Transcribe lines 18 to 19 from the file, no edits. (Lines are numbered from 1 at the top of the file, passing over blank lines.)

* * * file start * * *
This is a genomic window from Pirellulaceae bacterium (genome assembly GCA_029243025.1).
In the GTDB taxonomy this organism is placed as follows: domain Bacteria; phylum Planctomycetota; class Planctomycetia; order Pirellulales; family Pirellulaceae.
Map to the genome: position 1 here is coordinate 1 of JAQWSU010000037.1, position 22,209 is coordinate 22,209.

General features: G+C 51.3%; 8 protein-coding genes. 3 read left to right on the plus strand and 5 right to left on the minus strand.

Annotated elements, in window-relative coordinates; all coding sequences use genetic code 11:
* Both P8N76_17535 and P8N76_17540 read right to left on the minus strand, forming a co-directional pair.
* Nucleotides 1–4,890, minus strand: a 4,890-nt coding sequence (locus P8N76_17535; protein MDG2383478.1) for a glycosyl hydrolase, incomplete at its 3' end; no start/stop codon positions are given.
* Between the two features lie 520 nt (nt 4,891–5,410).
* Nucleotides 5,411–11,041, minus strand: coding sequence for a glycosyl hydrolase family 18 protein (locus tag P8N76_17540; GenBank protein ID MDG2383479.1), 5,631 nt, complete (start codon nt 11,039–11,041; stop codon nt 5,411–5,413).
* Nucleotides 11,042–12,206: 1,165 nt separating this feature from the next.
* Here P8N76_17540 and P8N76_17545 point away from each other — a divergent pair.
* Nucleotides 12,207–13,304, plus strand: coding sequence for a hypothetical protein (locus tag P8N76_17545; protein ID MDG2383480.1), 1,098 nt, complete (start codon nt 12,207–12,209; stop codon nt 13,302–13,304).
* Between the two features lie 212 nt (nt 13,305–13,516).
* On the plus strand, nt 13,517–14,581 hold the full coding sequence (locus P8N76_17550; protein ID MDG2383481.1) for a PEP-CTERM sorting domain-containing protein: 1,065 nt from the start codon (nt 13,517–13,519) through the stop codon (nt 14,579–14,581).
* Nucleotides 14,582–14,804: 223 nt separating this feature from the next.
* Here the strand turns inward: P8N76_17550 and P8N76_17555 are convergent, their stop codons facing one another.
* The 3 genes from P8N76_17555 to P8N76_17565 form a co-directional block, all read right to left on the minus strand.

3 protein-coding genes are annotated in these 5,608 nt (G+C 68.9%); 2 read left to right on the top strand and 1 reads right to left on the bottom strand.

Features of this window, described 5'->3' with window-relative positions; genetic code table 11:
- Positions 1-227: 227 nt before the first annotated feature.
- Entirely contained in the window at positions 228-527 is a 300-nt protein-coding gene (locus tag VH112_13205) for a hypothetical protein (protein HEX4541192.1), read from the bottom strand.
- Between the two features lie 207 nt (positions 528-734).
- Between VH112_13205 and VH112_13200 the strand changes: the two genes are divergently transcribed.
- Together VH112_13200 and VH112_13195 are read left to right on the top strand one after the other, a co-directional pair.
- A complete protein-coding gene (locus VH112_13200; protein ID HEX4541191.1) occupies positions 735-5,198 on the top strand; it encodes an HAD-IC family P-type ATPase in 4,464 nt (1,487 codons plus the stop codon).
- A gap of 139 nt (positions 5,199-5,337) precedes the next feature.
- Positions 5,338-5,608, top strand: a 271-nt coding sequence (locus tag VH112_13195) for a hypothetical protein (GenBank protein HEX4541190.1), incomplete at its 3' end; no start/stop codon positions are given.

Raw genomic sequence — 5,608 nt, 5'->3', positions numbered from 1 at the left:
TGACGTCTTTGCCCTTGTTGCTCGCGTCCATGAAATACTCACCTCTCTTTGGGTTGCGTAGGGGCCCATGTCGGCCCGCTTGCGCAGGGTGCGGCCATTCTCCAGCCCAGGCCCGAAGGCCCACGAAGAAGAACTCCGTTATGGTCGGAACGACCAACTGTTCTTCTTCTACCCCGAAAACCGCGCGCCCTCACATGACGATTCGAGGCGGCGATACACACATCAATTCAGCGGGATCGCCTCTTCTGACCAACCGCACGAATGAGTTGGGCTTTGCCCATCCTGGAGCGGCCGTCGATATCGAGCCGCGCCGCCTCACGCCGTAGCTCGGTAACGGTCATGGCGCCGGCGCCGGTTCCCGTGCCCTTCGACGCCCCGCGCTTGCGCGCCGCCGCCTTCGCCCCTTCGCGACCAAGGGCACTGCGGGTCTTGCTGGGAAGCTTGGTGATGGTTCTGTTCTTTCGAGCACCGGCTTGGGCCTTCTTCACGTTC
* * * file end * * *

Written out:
3 protein-coding genes are annotated in these 5,608 nt (G+C 68.9%); 2 read left to right on the top strand and 1 reads right to left on the bottom strand.

Features of this window, described 5'->3' with window-relative positions; genetic code table 11: